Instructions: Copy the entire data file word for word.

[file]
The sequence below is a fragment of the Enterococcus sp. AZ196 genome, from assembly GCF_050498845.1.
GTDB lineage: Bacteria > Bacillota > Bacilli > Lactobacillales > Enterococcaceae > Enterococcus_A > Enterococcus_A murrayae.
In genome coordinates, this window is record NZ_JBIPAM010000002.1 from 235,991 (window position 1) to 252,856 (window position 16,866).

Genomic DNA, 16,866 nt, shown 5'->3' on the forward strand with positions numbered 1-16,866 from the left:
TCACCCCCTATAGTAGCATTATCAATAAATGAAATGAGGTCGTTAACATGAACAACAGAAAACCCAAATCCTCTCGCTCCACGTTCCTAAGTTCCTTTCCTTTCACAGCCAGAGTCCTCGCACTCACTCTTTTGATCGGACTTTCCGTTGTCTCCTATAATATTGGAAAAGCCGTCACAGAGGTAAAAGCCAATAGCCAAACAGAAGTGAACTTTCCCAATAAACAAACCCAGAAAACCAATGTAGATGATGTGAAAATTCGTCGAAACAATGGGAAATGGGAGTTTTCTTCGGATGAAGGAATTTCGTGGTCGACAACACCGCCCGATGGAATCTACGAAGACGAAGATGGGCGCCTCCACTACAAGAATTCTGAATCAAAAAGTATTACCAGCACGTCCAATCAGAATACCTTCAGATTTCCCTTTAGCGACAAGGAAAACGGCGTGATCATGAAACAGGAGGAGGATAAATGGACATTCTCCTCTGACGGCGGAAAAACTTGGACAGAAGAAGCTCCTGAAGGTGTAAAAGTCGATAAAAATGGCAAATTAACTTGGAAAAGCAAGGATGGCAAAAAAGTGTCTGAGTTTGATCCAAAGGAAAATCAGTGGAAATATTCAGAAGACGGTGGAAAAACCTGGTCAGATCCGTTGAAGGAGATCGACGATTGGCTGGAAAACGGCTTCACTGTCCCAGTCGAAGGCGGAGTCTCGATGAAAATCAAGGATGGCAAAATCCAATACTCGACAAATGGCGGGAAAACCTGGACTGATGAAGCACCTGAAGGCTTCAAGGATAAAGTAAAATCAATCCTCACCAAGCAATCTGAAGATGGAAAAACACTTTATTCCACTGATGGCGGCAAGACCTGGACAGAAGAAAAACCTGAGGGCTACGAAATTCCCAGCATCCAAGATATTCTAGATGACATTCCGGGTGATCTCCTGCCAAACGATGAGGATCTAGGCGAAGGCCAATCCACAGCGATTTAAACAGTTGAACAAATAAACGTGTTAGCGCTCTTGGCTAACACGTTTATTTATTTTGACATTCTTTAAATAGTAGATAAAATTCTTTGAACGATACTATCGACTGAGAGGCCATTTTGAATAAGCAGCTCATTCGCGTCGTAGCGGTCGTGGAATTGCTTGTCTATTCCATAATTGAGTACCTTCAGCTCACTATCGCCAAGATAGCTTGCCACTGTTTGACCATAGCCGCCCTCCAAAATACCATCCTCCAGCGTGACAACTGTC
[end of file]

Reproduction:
The sequence below is a fragment of the Enterococcus sp. AZ196 genome, from assembly GCF_050498845.1.
GTDB lineage: Bacteria > Bacillota > Bacilli > Lactobacillales > Enterococcaceae > Enterococcus_A > Enterococcus_A murrayae.
In genome coordinates, this window is record NZ_JBIPAM010000002.1 from 235,991 (window position 1) to 252,856 (window position 16,866).

Genomic DNA, 16,866 nt, shown 5'->3' on the forward strand with positions numbered 1-16,866 from the left:
TCACCCCCTATAGTAGCATTATCAATAAATGAAATGAGGTCGTTAACATGAACAACAGAAAACCCAAATCCTCTCGCTCCACGTTCCTAAGTTCCTTTCCTTTCACAGCCAGAGTCCTCGCACTCACTCTTTTGATCGGACTTTCCGTTGTCTCCTATAATATTGGAAAAGCCGTCACAGAGGTAAAAGCCAATAGCCAAACAGAAGTGAACTTTCCCAATAAACAAACCCAGAAAACCAATGTAGATGATGTGAAAATTCGTCGAAACAATGGGAAATGGGAGTTTTCTTCGGATGAAGGAATTTCGTGGTCGACAACACCGCCCGATGGAATCTACGAAGACGAAGATGGGCGCCTCCACTACAAGAATTCTGAATCAAAAAGTATTACCAGCACGTCCAATCAGAATACCTTCAGATTTCCCTTTAGCGACAAGGAAAACGGCGTGATCATGAAACAGGAGGAGGATAAATGGACATTCTCCTCTGACGGCGGAAAAACTTGGACAGAAGAAGCTCCTGAAGGTGTAAAAGTCGATAAAAATGGCAAATTAACTTGGAAAAGCAAGGATGGCAAAAAAGTGTCTGAGTTTGATCCAAAGGAAAATCAGTGGAAATATTCAGAAGACGGTGGAAAAACCTGGTCAGATCCGTTGAAGGAGATCGACGATTGGCTGGAAAACGGCTTCACTGTCCCAGTCGAAGGCGGAGTCTCGATGAAAATCAAGGATGGCAAAATCCAATACTCGACAAATGGCGGGAAAACCTGGACTGATGAAGCACCTGAAGGCTTCAAGGATAAAGTAAAATCAATCCTCACCAAGCAATCTGAAGATGGAAAAACACTTTATTCCACTGATGGCGGCAAGACCTGGACAGAAGAAAAACCTGAGGGCTACGAAATTCCCAGCATCCAAGATATTCTAGATGACATTCCGGGTGATCTCCTGCCAAACGATGAGGATCTAGGCGAAGGCCAATCCACAGCGATTTAAACAGTTGAACAAATAAACGTGTTAGCGCTCTTGGCTAACACGTTTATTTATTTTGACATTCTTTAAATAGTAGATAAAATTCTTTGAACGATACTATCGACTGAGAGGCCATTTTGAATAAGCAGCTCATTCGCGTCGTAGCGGTCGTGGAATTGCTTGTCTATTCCATAATTGAGTACCTTCAGCTCACTATCGCCAAGATAGCTTGCCACTGTTTGACCATAGCCGCCCTCCAAAATACCATCCTCCAGCGTGACAACTGTC